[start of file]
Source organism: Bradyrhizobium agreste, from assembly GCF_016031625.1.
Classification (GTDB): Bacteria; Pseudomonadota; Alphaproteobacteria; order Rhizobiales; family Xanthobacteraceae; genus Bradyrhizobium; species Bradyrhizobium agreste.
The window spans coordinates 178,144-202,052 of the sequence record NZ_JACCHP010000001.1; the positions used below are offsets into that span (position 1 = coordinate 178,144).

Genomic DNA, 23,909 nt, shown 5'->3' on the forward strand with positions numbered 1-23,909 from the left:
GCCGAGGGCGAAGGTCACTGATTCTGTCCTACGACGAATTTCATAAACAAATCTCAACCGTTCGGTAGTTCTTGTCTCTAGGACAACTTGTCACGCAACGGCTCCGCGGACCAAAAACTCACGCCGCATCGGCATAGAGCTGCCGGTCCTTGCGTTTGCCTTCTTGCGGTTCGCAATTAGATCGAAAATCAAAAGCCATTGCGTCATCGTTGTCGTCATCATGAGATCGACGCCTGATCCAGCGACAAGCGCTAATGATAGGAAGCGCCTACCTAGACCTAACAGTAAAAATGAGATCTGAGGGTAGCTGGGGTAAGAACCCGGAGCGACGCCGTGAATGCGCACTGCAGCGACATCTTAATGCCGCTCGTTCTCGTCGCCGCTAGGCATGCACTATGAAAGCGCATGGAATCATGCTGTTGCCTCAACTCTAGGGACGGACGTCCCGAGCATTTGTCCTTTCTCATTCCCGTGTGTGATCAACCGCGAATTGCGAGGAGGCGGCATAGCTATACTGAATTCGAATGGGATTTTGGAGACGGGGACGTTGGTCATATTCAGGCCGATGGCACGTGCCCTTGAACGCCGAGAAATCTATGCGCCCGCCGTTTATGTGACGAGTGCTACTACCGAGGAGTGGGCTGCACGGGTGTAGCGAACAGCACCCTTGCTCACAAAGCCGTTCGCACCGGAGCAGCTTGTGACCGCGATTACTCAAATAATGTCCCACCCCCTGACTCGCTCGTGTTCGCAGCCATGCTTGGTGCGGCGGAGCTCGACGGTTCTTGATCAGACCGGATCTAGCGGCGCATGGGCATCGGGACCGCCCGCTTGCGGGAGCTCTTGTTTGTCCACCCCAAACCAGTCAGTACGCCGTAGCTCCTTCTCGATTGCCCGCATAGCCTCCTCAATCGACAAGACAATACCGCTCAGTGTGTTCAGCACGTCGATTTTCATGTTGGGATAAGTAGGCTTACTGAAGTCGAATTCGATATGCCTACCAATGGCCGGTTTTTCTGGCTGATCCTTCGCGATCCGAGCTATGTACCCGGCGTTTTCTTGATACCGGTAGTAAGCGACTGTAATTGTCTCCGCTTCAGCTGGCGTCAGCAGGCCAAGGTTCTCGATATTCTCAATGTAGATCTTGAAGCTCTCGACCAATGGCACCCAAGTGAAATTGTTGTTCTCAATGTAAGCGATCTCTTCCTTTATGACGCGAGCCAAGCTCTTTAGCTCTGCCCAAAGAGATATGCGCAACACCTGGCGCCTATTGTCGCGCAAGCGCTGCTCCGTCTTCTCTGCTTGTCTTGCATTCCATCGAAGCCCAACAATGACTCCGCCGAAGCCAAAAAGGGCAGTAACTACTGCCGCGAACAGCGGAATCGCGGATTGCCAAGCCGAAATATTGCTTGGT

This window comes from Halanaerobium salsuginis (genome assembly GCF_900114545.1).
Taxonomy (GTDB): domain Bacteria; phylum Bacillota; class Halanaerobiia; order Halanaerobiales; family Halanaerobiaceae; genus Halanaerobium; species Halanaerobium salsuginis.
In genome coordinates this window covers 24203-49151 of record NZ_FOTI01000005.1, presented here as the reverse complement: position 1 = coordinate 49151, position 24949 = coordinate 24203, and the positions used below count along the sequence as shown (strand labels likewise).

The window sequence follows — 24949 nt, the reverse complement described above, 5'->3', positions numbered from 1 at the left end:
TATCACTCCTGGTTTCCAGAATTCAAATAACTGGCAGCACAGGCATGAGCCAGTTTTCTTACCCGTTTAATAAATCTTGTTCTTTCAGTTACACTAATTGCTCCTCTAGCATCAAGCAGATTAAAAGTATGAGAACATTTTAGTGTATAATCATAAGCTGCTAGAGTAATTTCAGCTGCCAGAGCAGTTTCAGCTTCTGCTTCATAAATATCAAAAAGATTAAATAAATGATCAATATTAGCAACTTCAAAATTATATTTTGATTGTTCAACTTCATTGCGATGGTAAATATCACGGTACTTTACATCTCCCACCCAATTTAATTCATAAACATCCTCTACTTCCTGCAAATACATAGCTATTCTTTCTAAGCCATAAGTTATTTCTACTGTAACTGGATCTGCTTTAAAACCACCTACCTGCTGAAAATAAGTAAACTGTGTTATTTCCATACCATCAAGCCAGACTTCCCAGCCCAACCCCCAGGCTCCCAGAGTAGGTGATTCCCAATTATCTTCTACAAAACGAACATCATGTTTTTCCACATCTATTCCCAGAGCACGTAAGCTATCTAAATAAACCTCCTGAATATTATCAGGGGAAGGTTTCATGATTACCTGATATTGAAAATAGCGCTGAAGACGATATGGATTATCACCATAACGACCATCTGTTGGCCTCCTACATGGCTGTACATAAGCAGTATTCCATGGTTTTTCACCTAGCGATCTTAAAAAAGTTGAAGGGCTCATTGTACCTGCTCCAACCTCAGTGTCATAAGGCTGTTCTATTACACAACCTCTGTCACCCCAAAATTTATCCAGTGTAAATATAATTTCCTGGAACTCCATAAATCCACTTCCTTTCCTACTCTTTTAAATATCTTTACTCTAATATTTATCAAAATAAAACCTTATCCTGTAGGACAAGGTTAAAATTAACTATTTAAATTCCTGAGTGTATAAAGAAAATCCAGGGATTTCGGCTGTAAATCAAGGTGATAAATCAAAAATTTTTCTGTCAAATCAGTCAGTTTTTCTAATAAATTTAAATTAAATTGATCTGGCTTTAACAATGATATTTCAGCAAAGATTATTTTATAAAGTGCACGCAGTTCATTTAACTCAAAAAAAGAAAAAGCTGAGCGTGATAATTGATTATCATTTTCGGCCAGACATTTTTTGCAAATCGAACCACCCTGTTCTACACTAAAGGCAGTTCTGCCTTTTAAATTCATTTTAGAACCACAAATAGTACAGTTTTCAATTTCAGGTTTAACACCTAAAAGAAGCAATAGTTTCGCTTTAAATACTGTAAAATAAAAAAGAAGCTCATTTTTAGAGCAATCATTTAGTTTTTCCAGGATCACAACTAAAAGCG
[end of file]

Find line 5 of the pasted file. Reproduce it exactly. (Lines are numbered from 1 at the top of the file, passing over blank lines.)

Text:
GCCGAGGGCGAAGGTCACTGATTCTGTCCTACGACGAATTTCATAAACAAATCTCAACCGTTCGGTAGTTCTTGTCTCTAGGACAACTTGTCACGCAACGGCTCCGCGGACCAAAAACTCACGCCGCATCGGCATAGAGCTGCCGGTCCTTGCGTTTGCCTTCTTGCGGTTCGCAATTAGATCGAAAATCAAAAGCCATTGCGTCATCGTTGTCGTCATCATGAGATCGACGCCTGATCCAGCGACAAGCGCTAATGATAGGAAGCGCCTACCTAGACCTAACAGTAAAAATGAGATCTGAGGGTAGCTGGGGTAAGAACCCGGAGCGACGCCGTGAATGCGCACTGCAGCGACATCTTAATGCCGCTCGTTCTCGTCGCCGCTAGGCATGCACTATGAAAGCGCATGGAATCATGCTGTTGCCTCAACTCTAGGGACGGACGTCCCGAGCATTTGTCCTTTCTCATTCCCGTGTGTGATCAACCGCGAATTGCGAGGAGGCGGCATAGCTATACTGAATTCGAATGGGATTTTGGAGACGGGGACGTTGGTCATATTCAGGCCGATGGCACGTGCCCTTGAACGCCGAGAAATCTATGCGCCCGCCGTTTATGTGACGAGTGCTACTACCGAGGAGTGGGCTGCACGGGTGTAGCGAACAGCACCCTTGCTCACAAAGCCGTTCGCACCGGAGCAGCTTGTGACCGCGATTACTCAAATAATGTCCCACCCCCTGACTCGCTCGTGTTCGCAGCCATGCTTGGTGCGGCGGAGCTCGACGGTTCTTGATCAGACCGGATCTAGCGGCGCATGGGCATCGGGACCGCCCGCTTGCGGGAGCTCTTGTTTGTCCACCCCAAACCAGTCAGTACGCCGTAGCTCCTTCTCGATTGCCCGCATAGCCTCCTCAATCGACAAGACAATACCGCTCAGTGTGTTCAGCACGTCGATTTTCATGTTGGGATAAGTAGGCTTACTGAAGTCGAATTCGATATGCCTACCAATGGCCGGTTTTTCTGGCTGATCCTTCGCGATCCGAGCTATGTACCCGGCGTTTTCTTGATACCGGTAGTAAGCGACTGTAATTGTCTCCGCTTCAGCTGGCGTCAGCAGGCCAAGGTTCTCGATATTCTCAATGTAGATCTTGAAGCTCTCGACCAATGGCACCCAAGTGAAATTGTTGTTCTCAATGTAAGCGATCTCTTCCTTTATGACGCGAGCCAAGCTCTTTAGCTCTGCCCAAAGAGATATGCGCAACACCTGGCGCCTATTGTCGCGCAAGCGCTGCTCCGTCTTCTCTGCTTGTCTTGCATTCCATCGAAGCCCAACAATGACTCCGCCGAAGCCAAAAAGGGCAGTAACTACTGCCGCGAACAGCGGAATCGCGGATTGCCAAGCCGAAATATTGCTTGGT